It’s a question that looms large at this stage of education reform: How can the Commonwealth help more kids earn a college degree? That’s a particular challenge for low-income students, who are less likely to enroll in the first place and more prone to drop out when they hit an academic bump.
One approach that has shown real promise is exposing students to college courses, and the college experience, while they are still in high school. Around the country, early college programs boost students’ interest in college and give them a head start on course work. The average participant accrues a semester’s worth of college credits by the time she or he graduates from high school.
Participating high school students usually do preparation work as high school freshmen and sophomores and then take college courses at a partner institution during their junior and senior years, courses that also satisfy their high school requirements. The experience helps familiarize them with college work and study habits, giving them that all-important confidence that they can succeed as college students. The credits they accumulate can be applied toward a degree, saving them money and time. Successful programs also acquaint students with various career options and give them a clear course pathway toward their career goals.
Currently in Massachusetts, about 44 percent of students who are not economically disadvantaged earn a postsecondary credential within six years of high school graduation, compared with only about 15 percent of low-income students who do so. Early college programs have the potential to increase those numbers dramatically, however. One national study found that early college programs eliminated the college-degree-attainment gap between minority and nonminority, while significantly reducing the gap between low-income and non-low-income students.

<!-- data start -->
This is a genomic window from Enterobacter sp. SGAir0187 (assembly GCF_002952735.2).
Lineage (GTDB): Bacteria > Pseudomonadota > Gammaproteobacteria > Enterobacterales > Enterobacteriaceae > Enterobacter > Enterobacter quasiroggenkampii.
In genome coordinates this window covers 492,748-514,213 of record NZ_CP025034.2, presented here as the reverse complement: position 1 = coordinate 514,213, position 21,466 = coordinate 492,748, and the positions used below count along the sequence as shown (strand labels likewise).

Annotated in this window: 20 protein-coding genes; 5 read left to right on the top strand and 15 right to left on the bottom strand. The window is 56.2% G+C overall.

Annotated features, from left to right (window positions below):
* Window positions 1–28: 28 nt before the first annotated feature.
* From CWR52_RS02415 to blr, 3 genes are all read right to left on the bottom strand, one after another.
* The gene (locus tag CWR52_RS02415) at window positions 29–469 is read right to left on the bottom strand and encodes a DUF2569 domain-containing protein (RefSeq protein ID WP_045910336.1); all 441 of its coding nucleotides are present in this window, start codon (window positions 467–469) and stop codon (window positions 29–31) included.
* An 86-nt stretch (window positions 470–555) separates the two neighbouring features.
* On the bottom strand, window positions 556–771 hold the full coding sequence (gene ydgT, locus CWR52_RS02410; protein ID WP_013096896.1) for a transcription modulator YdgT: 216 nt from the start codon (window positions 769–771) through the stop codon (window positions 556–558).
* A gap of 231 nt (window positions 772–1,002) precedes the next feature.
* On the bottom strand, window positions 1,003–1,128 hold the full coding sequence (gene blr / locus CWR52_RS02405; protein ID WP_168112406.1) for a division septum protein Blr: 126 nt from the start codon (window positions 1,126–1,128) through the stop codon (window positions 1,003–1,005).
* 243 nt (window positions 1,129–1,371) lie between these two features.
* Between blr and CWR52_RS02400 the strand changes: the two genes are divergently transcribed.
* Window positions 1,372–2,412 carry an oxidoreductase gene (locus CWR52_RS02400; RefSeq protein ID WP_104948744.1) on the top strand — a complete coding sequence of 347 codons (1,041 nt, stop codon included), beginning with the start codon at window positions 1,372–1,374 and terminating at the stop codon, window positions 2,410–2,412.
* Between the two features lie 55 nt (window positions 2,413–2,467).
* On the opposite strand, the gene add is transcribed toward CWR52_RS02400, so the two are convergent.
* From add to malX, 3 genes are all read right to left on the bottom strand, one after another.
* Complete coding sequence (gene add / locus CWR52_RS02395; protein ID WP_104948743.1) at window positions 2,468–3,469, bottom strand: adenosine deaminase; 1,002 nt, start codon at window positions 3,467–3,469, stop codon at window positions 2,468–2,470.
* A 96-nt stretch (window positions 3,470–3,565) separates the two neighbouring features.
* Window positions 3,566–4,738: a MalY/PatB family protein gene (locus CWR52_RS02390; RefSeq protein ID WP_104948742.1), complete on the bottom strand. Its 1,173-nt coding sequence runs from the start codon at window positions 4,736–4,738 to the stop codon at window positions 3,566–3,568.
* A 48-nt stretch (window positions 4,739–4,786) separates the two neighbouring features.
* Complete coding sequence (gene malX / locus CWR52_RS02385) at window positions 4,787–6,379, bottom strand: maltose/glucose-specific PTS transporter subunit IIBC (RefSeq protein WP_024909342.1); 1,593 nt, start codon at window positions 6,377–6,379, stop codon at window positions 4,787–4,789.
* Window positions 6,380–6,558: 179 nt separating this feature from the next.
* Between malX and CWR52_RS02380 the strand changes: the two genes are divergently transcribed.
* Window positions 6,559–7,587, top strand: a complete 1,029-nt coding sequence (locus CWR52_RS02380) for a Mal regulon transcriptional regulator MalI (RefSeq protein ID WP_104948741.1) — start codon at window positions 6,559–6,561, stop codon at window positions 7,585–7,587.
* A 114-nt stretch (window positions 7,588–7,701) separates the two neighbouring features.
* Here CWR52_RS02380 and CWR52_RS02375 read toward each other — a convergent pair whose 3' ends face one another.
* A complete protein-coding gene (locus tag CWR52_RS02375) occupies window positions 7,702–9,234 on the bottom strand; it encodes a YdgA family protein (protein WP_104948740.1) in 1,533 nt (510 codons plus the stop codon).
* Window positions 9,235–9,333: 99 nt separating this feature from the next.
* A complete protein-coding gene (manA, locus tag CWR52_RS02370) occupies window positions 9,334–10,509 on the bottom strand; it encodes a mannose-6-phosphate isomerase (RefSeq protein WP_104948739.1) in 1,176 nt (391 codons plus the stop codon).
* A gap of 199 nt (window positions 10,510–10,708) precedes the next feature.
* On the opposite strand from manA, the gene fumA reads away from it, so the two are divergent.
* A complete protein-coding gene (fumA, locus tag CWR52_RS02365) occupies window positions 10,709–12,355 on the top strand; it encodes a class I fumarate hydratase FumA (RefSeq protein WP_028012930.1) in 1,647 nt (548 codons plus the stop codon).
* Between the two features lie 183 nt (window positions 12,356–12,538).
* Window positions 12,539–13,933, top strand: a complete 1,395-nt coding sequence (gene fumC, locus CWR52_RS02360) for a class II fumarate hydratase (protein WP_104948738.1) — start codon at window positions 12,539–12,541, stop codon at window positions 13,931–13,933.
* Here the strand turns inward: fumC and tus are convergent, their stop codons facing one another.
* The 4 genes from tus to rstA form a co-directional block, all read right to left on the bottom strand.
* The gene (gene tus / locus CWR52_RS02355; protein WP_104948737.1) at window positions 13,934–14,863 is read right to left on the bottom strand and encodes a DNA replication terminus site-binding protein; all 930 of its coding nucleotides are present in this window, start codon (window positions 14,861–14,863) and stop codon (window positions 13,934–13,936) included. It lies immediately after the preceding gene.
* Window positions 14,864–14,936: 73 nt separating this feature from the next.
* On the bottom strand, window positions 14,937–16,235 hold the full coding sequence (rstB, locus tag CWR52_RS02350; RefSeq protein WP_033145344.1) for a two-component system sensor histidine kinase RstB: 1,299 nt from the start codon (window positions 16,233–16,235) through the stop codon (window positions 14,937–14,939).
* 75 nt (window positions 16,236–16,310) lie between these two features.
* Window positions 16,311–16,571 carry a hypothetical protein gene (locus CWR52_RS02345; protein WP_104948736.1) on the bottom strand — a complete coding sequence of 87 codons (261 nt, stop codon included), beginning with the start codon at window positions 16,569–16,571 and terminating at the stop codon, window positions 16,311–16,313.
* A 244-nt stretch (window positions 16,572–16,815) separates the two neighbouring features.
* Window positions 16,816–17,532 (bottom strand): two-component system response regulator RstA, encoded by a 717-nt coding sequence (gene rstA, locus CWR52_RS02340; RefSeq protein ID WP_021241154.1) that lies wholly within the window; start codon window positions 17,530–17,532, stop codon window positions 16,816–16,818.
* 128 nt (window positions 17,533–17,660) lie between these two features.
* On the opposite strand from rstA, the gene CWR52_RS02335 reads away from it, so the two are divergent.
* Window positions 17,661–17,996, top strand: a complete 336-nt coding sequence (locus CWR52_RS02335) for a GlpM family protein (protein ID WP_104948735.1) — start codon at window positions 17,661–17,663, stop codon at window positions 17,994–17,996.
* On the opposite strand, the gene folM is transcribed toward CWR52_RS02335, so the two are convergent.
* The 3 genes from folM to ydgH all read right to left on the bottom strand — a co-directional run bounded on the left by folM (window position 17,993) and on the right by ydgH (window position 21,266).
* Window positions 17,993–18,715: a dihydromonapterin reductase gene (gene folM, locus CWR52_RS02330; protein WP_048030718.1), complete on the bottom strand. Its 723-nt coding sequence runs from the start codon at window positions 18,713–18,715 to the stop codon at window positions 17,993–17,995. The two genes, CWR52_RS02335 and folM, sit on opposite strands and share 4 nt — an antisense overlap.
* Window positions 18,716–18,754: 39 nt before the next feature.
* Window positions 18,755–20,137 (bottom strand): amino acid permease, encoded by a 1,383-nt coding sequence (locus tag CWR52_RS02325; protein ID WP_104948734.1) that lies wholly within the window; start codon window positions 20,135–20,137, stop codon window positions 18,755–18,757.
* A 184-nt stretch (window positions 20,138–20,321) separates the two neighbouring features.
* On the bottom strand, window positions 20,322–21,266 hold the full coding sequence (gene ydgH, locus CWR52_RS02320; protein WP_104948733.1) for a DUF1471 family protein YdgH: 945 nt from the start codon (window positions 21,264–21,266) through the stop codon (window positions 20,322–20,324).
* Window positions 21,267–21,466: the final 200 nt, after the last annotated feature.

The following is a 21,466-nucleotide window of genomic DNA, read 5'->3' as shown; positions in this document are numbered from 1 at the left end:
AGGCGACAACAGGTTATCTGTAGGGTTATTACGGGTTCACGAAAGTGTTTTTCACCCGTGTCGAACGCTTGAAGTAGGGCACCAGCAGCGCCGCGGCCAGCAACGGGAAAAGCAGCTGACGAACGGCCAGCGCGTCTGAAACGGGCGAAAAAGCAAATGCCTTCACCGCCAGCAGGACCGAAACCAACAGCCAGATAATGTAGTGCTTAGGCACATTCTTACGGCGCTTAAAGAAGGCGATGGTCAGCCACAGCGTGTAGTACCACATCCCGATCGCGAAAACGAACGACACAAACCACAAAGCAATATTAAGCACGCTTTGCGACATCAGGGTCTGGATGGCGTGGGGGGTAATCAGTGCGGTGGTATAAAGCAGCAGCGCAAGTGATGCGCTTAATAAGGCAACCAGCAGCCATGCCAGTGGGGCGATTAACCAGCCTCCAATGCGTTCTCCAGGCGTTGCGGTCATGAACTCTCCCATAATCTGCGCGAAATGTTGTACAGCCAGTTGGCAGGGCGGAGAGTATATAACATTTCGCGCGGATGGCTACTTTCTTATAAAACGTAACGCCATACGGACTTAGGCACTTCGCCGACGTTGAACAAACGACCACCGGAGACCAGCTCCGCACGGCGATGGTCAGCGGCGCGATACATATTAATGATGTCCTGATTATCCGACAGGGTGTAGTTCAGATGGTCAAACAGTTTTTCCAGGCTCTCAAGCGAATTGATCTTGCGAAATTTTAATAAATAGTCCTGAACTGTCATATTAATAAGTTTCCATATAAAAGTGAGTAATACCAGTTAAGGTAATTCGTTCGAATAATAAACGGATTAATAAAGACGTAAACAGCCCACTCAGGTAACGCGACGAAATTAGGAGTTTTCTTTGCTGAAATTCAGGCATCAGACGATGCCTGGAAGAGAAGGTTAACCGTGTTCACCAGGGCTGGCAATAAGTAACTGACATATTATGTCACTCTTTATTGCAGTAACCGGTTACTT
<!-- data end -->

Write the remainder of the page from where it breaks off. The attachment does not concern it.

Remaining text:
Currently there are about 27 such programs in Massachusetts, serving about 2,400 students. All 15 of the state’s community colleges participate to one degree or another, as do several state universities. But though Massachusetts tops the nation in many aspects of education, this is not one. Instead, it’s an area where California, Texas, Georgia, North Carolina, New York, Washington, and Ohio are leading the way.
“There is no question that many high school students can take these courses,” says Chris Gabrieli, chairman of the Massachusetts Board of Higher Education and a fan of the early college idea. “The only question is, how do you bring it to scale and keep it high quality?”
A study by the consulting firm Parthenon-EY says a reasonable goal would be for 4,000 participating early college students in each of the four high-school grades, with most of the actual college-course taking occurring when they are juniors and seniors. Such a program would cost between $700 to $900 more per student per year, with total annual costs in the range of $17 million to $21 million.
The Parthenon-EY report estimates that an expanded program could get the state about 20 percent of the way toward its goal of adding another 10,000 residents a year who have a post-high-school credential, while also helping narrow the opportunity gap.
Massachusetts has made big strides in improving K-12 education. But more needs to be done here to close the college opportunity gap. Recognizing the promise of this concept, the state boards of Higher Education and Elementary and Secondary Education have created a new joint committee to focus on early college programs. It’s an idea that should interest high school and college educators, as well as business leaders eager for a college-credentialed workforce. As Beacon Hill policy makers look for a reasonably priced way to close the college opportunity gap, early college should be high on their agenda.